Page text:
Larry Norman was more than the "father of Christian rock" to me. He was a guy with a guitar slung on his back, who had a big heart for the lost — including a young Jewish girl who didn't even know she needed to find her Messiah.

My first encounter with Larry was in the early '70s, with the Jesus Movement in its glory. I was walking down 47th Street and Broadway, in midtown Manhattan, on my lunch hour, when I noticed him. He was conspicuous because of his extremely blond, long hair. He was also wearing a sticker on his shirt; one that I had seen affixed to people's clothing for days. I was curious to read the message on the sticker. Not only that, but he looked fine, and I was the adventurous type. But my interest was mixed with caution — I was also a street-smart New Yorker — so I didn't want to ask him about it directly. If he was some sort of fanatic, I did not want to get entangled in a discussion that was not of my choosing.

I decided the best solution would be to find a pretense for getting close enough to read the sticker myself. All this happened within seconds, so I stopped him with the first thing that came to mind: "Excuse me, I was wondering, would you mind telling me … is your hair really that color, or do you dye it?"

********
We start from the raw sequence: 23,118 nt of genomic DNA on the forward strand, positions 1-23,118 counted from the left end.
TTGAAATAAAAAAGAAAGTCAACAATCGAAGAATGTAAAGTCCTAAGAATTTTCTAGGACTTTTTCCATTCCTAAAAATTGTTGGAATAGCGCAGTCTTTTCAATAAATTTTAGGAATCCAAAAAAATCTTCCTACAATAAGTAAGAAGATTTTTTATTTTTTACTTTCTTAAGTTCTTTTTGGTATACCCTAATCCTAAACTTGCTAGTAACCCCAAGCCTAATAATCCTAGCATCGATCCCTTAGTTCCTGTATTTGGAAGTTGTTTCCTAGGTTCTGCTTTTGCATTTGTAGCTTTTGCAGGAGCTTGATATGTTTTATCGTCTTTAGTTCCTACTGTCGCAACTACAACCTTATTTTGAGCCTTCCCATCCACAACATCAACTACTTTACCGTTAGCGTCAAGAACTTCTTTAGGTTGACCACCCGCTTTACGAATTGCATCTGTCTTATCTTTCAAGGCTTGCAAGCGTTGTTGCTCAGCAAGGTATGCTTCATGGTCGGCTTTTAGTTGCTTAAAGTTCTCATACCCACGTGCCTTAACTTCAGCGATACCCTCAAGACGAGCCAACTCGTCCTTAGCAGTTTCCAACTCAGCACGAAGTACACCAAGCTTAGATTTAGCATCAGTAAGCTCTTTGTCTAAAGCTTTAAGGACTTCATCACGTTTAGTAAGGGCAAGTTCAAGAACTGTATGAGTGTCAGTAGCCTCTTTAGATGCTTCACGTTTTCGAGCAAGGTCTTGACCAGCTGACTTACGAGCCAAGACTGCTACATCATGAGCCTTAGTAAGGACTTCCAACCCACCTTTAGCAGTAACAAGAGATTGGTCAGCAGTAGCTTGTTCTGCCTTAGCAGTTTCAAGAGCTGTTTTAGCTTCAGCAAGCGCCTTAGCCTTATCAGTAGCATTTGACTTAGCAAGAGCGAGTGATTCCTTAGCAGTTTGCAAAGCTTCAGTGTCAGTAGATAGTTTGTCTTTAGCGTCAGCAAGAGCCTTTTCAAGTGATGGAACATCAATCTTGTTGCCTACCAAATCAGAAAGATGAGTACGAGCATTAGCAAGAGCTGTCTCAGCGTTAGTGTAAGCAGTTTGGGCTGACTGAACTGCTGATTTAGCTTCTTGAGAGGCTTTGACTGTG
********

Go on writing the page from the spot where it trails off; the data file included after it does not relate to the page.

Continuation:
Larry smiled and assured me that his hair was not dyed. Meanwhile, I was able to read the words printed on the sticker: "Smile. God loves you."

Such a statement would not have caught my interest, except that I had recently read a cover article in Time magazine about the California "Jesus People." Larry didn't look like a New Yorker; but he did seem to fit the quintessential description of a "Jesus Person."

"Are you one of the 'Jesus People'?" I asked.

"I suppose so," he responded. ...

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